The dominance of the U.S. and of the US Dollar, and President Trump’s efforts to weaken the Dollar by manipulating down its value, have been the subject of almost-continuous news coverage and tweeting over the past 10 months. In the latest developments, China on August 23rd responded to Trump’s August 1st ratcheting-up of tariffs by imposing retaliatory tariffs of its own on ~$75 billion of U.S. goods, which led Trump to immediately increase tariffs on Chinese goods and to declare on Twitter that “Our great American companies are hereby ordered to immediately start looking for an alternative to China including bringing … your companies HOME and making your products in the USA.” He later told reporters who were skeptical of his authority to order American companies not to do business with China that “I have the absolute right to do that,” tweeting “For all the Fake News Reporters that don’t have a clue as to what the law is relative to Presidential powers, China, etc., try looking at the Emergency Economic Powers Act of 1977. Case closed!” The issues and risks of an Imperial Presidency were previously addressed in “What If?” in the June 7th TLR and “It’s Congress’s Fault” in the July 15th TLR. (See also “Wagging the Dog” in the May 31st TLR.) Whether in the American democratic system and pursuant to the “American way of capitalism” its government ought to, and whether an allegedly conservative American President can or should presume to, tell American companies how to conduct their business is a question for another time. However, it is self-evident that dictating the actions that permissibly may or may not be taken by domestic businesses is most closely associated with a Soviet-style command and control economy … or of an imperial ruler. Suffice it to say that Trump’s threat to declare apparent declaration of total thermo-economic war on China truly is a declaration of war. There can be no doubt that it is being so interpreted by China … and that the rest of the world is positioning itself accordingly. As a consequence of America being at war with China (albeit one undeclared by Congress), the Emergency Economic Powers Act of 1977, which grants war-like powers to the President, is an appropriate weapon for Trump to use to wage that war.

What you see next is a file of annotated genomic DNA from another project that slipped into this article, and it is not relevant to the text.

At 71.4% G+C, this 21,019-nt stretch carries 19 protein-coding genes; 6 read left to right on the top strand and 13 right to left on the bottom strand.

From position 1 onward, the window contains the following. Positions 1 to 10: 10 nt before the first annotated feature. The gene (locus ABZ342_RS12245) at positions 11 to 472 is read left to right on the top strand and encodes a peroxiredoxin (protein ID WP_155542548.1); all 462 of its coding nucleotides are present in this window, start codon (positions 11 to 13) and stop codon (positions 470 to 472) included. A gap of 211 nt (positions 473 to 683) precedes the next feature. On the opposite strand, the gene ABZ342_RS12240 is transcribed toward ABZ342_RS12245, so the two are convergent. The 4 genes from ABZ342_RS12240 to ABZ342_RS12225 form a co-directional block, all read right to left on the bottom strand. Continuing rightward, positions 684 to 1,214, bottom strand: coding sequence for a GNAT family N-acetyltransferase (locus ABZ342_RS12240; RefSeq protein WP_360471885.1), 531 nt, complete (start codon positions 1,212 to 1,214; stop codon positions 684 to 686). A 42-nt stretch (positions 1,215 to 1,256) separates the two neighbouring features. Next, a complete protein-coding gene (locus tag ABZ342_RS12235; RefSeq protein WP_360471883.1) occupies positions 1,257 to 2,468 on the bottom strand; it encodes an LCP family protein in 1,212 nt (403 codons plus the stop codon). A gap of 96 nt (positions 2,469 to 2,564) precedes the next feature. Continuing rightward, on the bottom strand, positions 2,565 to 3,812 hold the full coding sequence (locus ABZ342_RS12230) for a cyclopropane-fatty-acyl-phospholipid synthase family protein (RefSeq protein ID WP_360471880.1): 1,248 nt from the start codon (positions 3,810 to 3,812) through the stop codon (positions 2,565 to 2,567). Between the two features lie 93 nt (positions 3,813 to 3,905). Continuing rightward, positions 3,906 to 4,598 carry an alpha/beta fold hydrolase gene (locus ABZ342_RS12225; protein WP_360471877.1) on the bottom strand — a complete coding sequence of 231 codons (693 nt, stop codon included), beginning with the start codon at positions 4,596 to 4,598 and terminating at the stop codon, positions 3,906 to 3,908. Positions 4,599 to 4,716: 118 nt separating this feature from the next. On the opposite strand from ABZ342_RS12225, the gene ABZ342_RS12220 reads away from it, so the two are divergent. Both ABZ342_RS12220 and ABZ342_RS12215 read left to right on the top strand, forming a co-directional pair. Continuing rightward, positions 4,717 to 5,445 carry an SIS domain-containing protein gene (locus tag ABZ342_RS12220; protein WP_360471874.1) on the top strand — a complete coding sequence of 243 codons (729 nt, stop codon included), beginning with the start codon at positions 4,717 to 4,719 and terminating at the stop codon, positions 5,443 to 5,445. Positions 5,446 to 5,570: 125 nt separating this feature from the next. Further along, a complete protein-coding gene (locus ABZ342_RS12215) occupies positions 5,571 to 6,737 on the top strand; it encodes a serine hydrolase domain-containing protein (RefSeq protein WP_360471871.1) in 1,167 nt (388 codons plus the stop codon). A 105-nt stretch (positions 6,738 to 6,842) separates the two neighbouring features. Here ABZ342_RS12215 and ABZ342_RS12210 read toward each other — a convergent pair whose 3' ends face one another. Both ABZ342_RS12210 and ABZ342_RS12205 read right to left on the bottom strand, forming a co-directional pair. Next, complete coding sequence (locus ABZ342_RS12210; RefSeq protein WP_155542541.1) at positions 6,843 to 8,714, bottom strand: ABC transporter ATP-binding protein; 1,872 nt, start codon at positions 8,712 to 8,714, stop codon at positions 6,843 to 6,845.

But is a “cold war” with China (and “cold wars”-that-may-become-hot with Iran, Russia, North Korea, Venezuela, Cuba …) in America’s best interests? And is it best for the future global economic and hegemonic order?